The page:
Earlier this summer, the Golden State Warriors turned heads when they acquired Chris Paul from the Washington Wizards in exchange for Jordan Poole, Patrick Baldwin Jr., Ryan Rollins, a 2023 first-round pick, 2027 second-round pick and cash considerations.
After averaging 13.9 points, 8.9 assists and 4.3 rebounds last season, the 38-year-old Paul is looking to add a championship to his resume and prove that he can still produce at a high level.
This might be the most unique role of Paul's 19-year career. Not only do the Warriors already have a Hall-of-Fame-caliber backcourt with Steph Curry and Klay Thompson, Draymond Green regularly handles floor-general duties. This means the Point God will have to adapt.
Given Golden State's personnel, many have considered the possibility of Paul coming off the bench, including Warriors coach Steve Kerr. Back in August, Kerr said Paul's role is something that would be decided during training camp.
“I think that’ll be a case where you get three weeks of training camp before that first game," Kerr said, according to ESPN's Tim Bontemps. "We’ll just look at all kinds of different combinations. The main thing is we know all those guys are going to play a lot of minutes.
"But the luxury of having Chris Paul to add to this group that we've been lucky enough to have for a decade [is] pretty remarkable. He is one of the great competitors in the game. He's one of the great point guards of all-time. I think he's a great addition for us, because of his ability to control games, control tempo, take care of the ball."
When Paul was asked about potentially coming off the bench, he seemed irritated and asked the reporter his own question: “You coaching?”
Chris Paul responds to potentially coming off the Warriors’ bench: pic.twitter.com/FbDd0SGqLm— Warriors on NBCS (@NBCSWarriors) July 10, 2023
The 12-time All-Star has never been a reserve. Counting the regular season and playoffs, Paul has played in 1,363 NBA games and he's started every single one. Paul’s hesitation may be enough to prevent the Warriors from bringing him off the bench to start the season. Regardless, inserting Paul into the starting lineup could prove beneficial if done correctly.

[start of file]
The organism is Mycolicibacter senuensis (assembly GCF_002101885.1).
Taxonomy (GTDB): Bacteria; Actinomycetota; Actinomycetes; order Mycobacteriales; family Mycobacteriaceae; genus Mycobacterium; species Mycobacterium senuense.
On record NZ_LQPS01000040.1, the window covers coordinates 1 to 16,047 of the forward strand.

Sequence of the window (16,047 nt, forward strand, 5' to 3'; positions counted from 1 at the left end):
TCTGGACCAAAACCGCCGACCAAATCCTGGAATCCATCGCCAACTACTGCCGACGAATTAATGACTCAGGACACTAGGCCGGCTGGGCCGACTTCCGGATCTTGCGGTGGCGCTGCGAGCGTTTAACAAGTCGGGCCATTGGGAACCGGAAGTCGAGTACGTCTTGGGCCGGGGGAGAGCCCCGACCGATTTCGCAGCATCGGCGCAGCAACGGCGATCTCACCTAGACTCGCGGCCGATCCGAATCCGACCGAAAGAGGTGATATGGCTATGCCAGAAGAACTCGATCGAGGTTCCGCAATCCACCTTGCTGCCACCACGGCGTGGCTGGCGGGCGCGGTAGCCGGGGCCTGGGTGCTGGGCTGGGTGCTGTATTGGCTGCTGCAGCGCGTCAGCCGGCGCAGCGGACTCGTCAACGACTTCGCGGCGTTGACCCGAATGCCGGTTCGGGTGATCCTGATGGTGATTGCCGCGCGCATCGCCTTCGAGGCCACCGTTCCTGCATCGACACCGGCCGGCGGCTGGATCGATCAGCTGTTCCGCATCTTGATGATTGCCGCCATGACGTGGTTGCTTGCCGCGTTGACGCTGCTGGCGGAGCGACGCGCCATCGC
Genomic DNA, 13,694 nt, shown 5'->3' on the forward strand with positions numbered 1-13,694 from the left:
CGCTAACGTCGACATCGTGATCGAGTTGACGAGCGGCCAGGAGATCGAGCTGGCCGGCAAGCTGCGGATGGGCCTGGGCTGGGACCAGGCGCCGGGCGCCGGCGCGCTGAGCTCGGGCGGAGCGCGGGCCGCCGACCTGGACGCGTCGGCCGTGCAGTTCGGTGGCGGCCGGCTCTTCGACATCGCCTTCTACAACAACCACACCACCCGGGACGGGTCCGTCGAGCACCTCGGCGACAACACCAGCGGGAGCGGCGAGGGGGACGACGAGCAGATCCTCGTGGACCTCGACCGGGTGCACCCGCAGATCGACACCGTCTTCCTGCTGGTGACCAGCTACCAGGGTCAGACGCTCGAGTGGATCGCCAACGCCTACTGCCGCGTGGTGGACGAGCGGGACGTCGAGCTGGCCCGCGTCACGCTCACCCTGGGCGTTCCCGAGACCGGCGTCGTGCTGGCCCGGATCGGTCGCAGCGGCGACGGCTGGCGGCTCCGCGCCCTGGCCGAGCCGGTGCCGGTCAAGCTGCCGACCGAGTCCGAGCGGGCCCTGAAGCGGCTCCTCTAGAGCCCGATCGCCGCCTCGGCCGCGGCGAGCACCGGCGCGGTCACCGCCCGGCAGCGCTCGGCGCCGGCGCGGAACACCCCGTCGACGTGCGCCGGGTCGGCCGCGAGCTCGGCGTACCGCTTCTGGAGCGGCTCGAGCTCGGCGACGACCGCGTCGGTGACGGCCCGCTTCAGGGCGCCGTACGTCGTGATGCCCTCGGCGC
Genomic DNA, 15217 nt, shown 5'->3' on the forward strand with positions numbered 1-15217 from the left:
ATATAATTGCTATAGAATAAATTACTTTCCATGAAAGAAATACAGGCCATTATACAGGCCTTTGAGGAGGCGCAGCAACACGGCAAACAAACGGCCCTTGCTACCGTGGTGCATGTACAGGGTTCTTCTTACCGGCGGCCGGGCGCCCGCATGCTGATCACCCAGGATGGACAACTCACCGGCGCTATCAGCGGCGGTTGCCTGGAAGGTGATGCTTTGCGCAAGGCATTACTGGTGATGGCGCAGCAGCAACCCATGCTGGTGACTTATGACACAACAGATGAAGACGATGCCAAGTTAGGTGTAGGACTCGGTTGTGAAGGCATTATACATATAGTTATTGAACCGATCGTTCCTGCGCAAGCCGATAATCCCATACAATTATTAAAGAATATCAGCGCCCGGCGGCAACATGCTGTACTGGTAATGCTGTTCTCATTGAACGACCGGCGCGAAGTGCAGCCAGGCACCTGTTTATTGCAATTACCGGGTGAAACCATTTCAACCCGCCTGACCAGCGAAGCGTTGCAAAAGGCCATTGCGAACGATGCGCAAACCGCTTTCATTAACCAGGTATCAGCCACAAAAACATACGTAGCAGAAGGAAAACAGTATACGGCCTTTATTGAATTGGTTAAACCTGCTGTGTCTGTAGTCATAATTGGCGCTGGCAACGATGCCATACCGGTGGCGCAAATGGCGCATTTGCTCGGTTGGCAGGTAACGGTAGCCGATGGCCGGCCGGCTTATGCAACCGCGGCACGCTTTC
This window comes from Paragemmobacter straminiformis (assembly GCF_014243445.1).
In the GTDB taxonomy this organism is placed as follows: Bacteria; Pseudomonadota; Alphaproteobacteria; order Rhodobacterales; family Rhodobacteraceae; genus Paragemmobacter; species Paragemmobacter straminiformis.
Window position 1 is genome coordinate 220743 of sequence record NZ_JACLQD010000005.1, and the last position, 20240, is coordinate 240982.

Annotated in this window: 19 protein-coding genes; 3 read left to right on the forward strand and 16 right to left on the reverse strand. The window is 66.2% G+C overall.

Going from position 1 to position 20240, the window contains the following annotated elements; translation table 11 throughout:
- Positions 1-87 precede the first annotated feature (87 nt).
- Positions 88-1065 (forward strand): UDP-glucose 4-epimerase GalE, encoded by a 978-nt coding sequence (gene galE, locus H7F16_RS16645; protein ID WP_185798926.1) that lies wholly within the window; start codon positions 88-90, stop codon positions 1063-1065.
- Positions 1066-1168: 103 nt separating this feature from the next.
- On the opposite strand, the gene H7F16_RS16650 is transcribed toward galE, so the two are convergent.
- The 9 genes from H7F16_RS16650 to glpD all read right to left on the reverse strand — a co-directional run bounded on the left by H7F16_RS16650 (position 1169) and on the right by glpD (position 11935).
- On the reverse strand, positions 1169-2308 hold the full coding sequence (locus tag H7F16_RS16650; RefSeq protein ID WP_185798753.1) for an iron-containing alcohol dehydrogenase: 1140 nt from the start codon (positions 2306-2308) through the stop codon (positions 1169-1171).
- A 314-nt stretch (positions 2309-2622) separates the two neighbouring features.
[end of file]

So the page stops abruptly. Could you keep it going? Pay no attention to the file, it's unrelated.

Yes, Paul will have to adjust and learn how to play alongside Golden State's other starters. However, he has shown that he's willing to make sacrifices and give someone else the keys to the offense. During his stint with the Houston Rockets, Paul shared play-making duties with James Harden. While Paul and Harden were unsuccessful in their quest for a title (thanks in large part to the Warriors), Paul proved he could be effective in that role – splitting creation duties and playing off-ball at times.
However, Paul's best days are clearly behind him, and it's possible that the Warriors will ask him to accept a sixth-man role. Some legends have a difficult time transitioning to a lesser role as they get older, while others are fine with coming off the bench. Last season, there was a lot of discussion surrounding Russell Westbrook's role with the Los Angeles Lakers, and the future Hall-of-Famer ultimately came off the bench in 49 of his 52 games with the Lakers before getting traded in February.
Paul has a history of accelerating the development of his young teammates, and Golden State's second unit features a number of talented prospects who could benefit from his tutelage (including Jonathan Kuminga, Moses Moody and Brandin Podziemski).
With all this in mind, it will be interesting to see how Kerr and his staff decide to utilize Paul entering opening night and whether he remains in that role for the entirety of the season.